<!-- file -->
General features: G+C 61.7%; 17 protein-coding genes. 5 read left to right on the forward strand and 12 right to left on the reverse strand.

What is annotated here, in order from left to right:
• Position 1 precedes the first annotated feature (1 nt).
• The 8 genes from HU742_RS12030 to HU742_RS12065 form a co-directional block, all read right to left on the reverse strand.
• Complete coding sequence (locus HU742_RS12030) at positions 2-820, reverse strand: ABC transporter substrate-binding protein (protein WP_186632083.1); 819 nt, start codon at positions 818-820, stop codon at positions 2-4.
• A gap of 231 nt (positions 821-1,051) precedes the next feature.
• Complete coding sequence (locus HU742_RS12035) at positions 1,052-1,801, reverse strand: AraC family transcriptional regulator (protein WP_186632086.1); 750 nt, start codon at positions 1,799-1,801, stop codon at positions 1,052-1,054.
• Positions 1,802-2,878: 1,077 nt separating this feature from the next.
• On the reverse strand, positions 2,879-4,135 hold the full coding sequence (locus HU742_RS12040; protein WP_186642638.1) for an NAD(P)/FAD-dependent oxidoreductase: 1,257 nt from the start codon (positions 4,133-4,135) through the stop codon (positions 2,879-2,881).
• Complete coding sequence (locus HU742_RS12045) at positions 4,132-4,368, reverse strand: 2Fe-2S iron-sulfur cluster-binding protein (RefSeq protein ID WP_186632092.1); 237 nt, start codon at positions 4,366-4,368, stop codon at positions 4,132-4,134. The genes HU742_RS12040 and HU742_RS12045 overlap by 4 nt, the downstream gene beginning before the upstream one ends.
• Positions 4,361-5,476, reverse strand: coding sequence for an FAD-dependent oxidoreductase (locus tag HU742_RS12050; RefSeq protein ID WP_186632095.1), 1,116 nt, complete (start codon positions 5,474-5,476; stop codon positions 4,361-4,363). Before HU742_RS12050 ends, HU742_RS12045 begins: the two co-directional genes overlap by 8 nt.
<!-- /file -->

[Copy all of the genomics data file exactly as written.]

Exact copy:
General features: G+C 61.7%; 17 protein-coding genes. 5 read left to right on the forward strand and 12 right to left on the reverse strand.

What is annotated here, in order from left to right:
• Position 1 precedes the first annotated feature (1 nt).
• The 8 genes from HU742_RS12030 to HU742_RS12065 form a co-directional block, all read right to left on the reverse strand.
• Complete coding sequence (locus HU742_RS12030) at positions 2-820, reverse strand: ABC transporter substrate-binding protein (protein WP_186632083.1); 819 nt, start codon at positions 818-820, stop codon at positions 2-4.
• A gap of 231 nt (positions 821-1,051) precedes the next feature.
• Complete coding sequence (locus HU742_RS12035) at positions 1,052-1,801, reverse strand: AraC family transcriptional regulator (protein WP_186632086.1); 750 nt, start codon at positions 1,799-1,801, stop codon at positions 1,052-1,054.
• Positions 1,802-2,878: 1,077 nt separating this feature from the next.
• On the reverse strand, positions 2,879-4,135 hold the full coding sequence (locus HU742_RS12040; protein WP_186642638.1) for an NAD(P)/FAD-dependent oxidoreductase: 1,257 nt from the start codon (positions 4,133-4,135) through the stop codon (positions 2,879-2,881).
• Complete coding sequence (locus HU742_RS12045) at positions 4,132-4,368, reverse strand: 2Fe-2S iron-sulfur cluster-binding protein (RefSeq protein ID WP_186632092.1); 237 nt, start codon at positions 4,366-4,368, stop codon at positions 4,132-4,134. The genes HU742_RS12040 and HU742_RS12045 overlap by 4 nt, the downstream gene beginning before the upstream one ends.
• Positions 4,361-5,476, reverse strand: coding sequence for an FAD-dependent oxidoreductase (locus tag HU742_RS12050; RefSeq protein ID WP_186632095.1), 1,116 nt, complete (start codon positions 5,474-5,476; stop codon positions 4,361-4,363). Before HU742_RS12050 ends, HU742_RS12045 begins: the two co-directional genes overlap by 8 nt.